Seminar Access to Education

A visit from Tiril and Johanne as they explain their journeys through Bolivia and Nicaragua and the difficulties on education that the indigenous and Afro-descendants face there. Read more about it here! DSC04067

This Seminar I must say was a great success, starting with the nice atmosphere during the dinner and off course ending with an interactive lecture. From about five o’clock the red cross house started to get filled, and people just kept coming! (After a while people where even eating on the floor). After a very nice meal, filled with fruits and vegetables (we got our good portion of that for the day for sure) the room was transformed in order to make it possible to give the seminar.


Enjoying a good meal!

When we were ready to start I think there must have been about 50 to 60 people in the house ready to listen (which is really a big number for any event Saih Ås has had!). Tiril and Johanne introduced the topic and then Tiril went on to talk about their trip in Bolivia followed by Johanne who then talked about Nicaragua. While travelling Tiril and Johanne where thinking about what could be their focus of their presentations for later, there were so many interesting things to talk about, they wondered what was something that connected Nicaragua and Bolivia. They talked to many people while being there and a lot of the youth often mentioned the difficulties in education, so they used this as a theme. They decided to focus on the access to education of indigenous people and Afro-descendants in local societies, especially seen as this is often a big problem for them.


Tiril talking about the situation in Norway

Both Tiril and Johanne told very interesting stories about their journeys through Bolivia and Nicaragua, and they touched on very important themes, including what the main challenges are for the indigenous and afro-descendants. They found that mainly the language, infrastructure and alcoholism were big problems. Many  didn’t have access to education just because it wasn’t available or it was too far away, but the case also presented itself that the young people saw no use in their education. They often thought their education was not a good investment and so turned to alcohol. That they have no access to education because of language and infrastructure is off course not good but that they don’t see anything good in it I believe is worse. This should become a real focus to show the youth that by investing in their education they invest in their future and that is not worthless.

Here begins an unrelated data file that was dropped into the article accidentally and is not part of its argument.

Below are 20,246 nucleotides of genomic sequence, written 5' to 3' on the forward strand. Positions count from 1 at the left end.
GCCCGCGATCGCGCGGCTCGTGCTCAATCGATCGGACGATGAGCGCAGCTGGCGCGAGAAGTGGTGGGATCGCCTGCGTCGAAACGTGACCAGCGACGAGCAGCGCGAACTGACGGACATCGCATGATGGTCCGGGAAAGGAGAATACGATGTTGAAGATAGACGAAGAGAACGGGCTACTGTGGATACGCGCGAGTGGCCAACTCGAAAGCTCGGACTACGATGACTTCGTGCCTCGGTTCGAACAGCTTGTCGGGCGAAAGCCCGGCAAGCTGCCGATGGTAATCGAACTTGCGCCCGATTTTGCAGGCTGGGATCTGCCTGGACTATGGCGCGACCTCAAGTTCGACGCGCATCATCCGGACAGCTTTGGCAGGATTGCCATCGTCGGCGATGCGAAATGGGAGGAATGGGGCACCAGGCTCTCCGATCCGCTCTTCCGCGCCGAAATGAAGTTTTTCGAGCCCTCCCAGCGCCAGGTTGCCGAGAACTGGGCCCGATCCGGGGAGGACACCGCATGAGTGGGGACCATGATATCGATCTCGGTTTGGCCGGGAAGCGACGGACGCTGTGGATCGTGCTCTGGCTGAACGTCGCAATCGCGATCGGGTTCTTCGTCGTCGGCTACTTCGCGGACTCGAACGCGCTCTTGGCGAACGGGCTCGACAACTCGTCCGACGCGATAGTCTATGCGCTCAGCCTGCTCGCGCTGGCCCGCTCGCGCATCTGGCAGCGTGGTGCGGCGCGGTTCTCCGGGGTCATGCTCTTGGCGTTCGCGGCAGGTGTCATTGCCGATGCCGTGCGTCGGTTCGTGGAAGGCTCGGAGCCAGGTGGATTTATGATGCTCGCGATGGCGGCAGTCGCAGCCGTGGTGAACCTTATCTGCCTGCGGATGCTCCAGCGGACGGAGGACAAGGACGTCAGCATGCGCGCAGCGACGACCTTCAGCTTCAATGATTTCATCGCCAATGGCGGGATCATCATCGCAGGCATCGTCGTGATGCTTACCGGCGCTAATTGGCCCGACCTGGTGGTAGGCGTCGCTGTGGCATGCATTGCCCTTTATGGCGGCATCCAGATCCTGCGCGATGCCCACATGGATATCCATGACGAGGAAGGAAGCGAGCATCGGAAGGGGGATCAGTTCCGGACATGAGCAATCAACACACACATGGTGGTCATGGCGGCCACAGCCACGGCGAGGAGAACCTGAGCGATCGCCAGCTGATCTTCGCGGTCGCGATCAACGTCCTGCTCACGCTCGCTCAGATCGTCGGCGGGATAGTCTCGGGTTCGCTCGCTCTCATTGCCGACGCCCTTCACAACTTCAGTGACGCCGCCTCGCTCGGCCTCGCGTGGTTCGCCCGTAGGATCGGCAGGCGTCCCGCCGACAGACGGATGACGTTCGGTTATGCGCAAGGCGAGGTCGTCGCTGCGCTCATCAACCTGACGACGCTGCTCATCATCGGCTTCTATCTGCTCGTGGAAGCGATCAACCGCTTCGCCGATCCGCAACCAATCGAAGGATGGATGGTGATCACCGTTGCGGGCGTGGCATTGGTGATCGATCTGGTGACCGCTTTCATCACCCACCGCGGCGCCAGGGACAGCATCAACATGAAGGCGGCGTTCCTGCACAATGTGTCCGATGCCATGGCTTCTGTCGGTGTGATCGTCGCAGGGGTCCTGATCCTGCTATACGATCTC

Another big challenge was the fact that most indigenous and afro-descendants live in poverty.  Something very shocking that was mentioned during the seminar is the fact that the indigenous are 5% of the world’s population however they comprise 15% of the world’s poor. This is off course not how it should be. In both Nicaragua en Bolivia education was free but still the youth had to be able to live; they had to pay for food, rent and more and so they found it hard to do everything and thus sometimes had to leave their education behind. Which should actually never be the case!


Interacting with the audience

Besides the challenges Tiril and Johanne also talked about why it is important to focus on these groups. They are often vulnerable groups (even when they are a majority), they are often the poorest and most marginalized, and they were often seen as one homogenous group which is completely not the case. Things have to change, and a way to do this is through education! Organisations can help by motivate the youth by telling them to take their chance and change their own future. They should empower them and show them that they are important!

As you can see we learned a lot from the seminar and these where just some points in a nut shell. Overall it was a very interesting seminar and it was also a very interactive one, which we were very pleased with. It was, I would just like to repeat, a success! Lastly I would like to end with some words of wisdom (I thought at least) from Tiril and Johanne:

“Sometimes you have to step out of your comfort zone, that’s how you learn”

So don’t forget to do what you might be afraid of, because in the end you might learn a lot from it!

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